The trailer for HBO Max’s new documentary Chernobyl: The Lost Tapes uncovers the true story of the nuclear disaster

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A new HBO Max documentary is about to tell the full, unvarnished true story of what happened in one of the least understood tragedies of the 20th century: Chernobyl.

How do you define a great documentary? Heaps of scandal? Shocking real-life stories? Hidden archive footage that’s only just emerged to see the light of day?

Whatever your preference, you might agree that one marker of a truly gripping film is evidence that you never really had the full story – that is, until the moment it arrives on your TV screen to set the record straight.

That’s what looks set to happen with HBO Max’s forthcoming documentary Chernobyl: The Lost Tapes, which reveals newly uncovered archive footage from 36 years ago, when an explosion at the Chernobyl nuclear power plant in Soviet Ukraine became the worst man-made accident in history.

Directed by Emmy-winning British director James Jones (Mosul), the documentary takes a deep dive into the horrific effects of the 1986 disaster, as well as the lengths to which the Soviet government went to cover up the incident from the rest of the world, including the soldiers and miners sent in to Chernobyl to “liquidate” the damage at the severe detriment of their health.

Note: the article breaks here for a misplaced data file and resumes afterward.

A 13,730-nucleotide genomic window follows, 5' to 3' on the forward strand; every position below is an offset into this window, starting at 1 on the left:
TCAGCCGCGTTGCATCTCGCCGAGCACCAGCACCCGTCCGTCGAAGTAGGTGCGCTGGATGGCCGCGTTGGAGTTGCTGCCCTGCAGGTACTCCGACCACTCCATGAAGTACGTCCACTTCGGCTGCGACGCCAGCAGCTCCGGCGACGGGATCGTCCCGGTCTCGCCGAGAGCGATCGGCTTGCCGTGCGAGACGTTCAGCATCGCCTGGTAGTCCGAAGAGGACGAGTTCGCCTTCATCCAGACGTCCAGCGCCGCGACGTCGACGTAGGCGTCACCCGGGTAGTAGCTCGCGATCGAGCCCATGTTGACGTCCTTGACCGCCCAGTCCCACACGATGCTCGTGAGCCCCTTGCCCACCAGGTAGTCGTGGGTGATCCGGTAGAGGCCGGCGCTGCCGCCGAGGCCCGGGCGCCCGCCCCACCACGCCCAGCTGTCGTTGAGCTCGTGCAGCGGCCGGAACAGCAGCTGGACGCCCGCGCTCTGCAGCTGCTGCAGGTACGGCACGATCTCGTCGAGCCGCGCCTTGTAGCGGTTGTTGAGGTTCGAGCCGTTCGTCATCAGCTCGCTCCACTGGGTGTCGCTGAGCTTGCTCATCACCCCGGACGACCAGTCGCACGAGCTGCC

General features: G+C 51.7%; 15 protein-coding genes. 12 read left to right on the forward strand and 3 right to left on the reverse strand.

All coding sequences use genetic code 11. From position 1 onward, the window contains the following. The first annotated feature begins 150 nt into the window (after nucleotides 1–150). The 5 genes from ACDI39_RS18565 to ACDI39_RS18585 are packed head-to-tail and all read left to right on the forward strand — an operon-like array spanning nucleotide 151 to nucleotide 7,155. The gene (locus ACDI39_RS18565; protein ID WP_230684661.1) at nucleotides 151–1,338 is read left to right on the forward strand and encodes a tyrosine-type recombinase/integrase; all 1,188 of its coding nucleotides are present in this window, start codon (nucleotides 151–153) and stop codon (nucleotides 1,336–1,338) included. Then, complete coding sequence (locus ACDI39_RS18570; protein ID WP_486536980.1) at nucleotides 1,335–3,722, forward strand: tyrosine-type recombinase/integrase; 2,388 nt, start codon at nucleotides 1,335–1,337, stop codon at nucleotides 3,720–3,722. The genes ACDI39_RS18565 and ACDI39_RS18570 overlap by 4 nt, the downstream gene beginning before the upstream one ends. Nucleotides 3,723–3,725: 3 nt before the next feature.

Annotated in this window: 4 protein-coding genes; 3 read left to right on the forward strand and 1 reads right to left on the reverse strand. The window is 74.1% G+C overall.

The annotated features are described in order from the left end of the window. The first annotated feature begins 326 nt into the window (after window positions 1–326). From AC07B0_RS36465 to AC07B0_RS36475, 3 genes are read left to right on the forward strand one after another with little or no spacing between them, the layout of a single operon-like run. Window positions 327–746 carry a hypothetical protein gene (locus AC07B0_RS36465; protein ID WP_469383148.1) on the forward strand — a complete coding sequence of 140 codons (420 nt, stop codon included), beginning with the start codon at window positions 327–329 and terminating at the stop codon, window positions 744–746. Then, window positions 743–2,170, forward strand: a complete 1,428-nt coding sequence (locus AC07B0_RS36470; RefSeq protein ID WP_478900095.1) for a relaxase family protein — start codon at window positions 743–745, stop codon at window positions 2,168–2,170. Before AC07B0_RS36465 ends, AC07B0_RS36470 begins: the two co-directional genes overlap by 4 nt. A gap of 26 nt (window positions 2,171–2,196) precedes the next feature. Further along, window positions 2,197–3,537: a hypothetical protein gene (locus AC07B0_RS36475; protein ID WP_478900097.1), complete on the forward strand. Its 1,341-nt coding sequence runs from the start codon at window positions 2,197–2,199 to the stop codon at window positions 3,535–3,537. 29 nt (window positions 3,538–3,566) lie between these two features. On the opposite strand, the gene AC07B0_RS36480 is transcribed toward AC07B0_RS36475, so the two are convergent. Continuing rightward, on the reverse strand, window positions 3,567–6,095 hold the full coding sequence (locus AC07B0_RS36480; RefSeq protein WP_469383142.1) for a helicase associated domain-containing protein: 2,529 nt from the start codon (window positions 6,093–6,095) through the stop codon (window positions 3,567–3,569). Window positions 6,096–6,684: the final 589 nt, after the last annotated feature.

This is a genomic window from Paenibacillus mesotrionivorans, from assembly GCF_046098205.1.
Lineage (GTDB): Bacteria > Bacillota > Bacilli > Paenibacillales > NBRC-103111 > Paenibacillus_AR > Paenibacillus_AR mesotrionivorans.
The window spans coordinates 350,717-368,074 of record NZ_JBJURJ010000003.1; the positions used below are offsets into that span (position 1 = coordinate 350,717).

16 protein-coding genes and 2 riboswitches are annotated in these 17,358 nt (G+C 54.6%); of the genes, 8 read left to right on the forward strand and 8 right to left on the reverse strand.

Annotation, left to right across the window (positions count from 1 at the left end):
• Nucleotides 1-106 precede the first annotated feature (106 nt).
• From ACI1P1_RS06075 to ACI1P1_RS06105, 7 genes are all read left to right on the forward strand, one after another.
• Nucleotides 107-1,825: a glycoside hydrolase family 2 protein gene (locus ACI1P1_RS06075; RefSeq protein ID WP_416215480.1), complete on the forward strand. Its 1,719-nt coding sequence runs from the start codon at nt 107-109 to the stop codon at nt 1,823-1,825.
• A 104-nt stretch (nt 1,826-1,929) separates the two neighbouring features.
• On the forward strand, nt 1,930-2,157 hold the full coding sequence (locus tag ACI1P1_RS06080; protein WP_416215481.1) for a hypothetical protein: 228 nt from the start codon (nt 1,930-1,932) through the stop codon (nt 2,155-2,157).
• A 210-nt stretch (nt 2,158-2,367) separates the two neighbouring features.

Chernobyl: The Lost Tapes uncovers never-before-seen footage taken at the time of the incident

Alongside powerful and sometimes graphic archive footage filmed during the aftermath of the tragedy, the documentary brings together harrowing audio interviews with those who bore witness to the horrors of Chernobyl. 

They include Ihor Hodosov, a miner; Ihor Pismenskiy, a helicopter pilot; Oleksandr Sirota, a 10-year-old schoolboy; Lyudmila Ignatenko, whose husband was a first responder; Nikolai Tarakanov, a Russian general; Oleksiy Breus, a Chernobyl engineer; Ihor Yatskiv and Nikolai Kaplin, both liquidators; and Yuri Samoilenko, deputy chief engineer of Chernobyl Power Plant. 

The trailer gives an insight into the disturbing consequences of the disaster, even as the Soviet government downplayed the crisis with propaganda films. “Nobody was warned by anybody,” says one person. “Schools and kindergartens were open.”

While the official Soviet line is that only 31 people died as an immediate result of the Chernobyl disaster, it’s estimated that more than 200,000 people lost their lives as a direct or indirect result of the accident, with an incalculable ripple effect on account of the radiation. The government’s response to the tragedy subsequently contributed to the fall of the USSR.

Chernobyl: The Lost Tapes will air on HBO Max on 22 June 2022, and is available to stream now on Sky and Now.

Images: HBO Max

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Christobel Hastings

Christobel Hastings is Stylist's Entertainment Editor whose specialist interests include pop culture, LGBTQ+ identity and lore.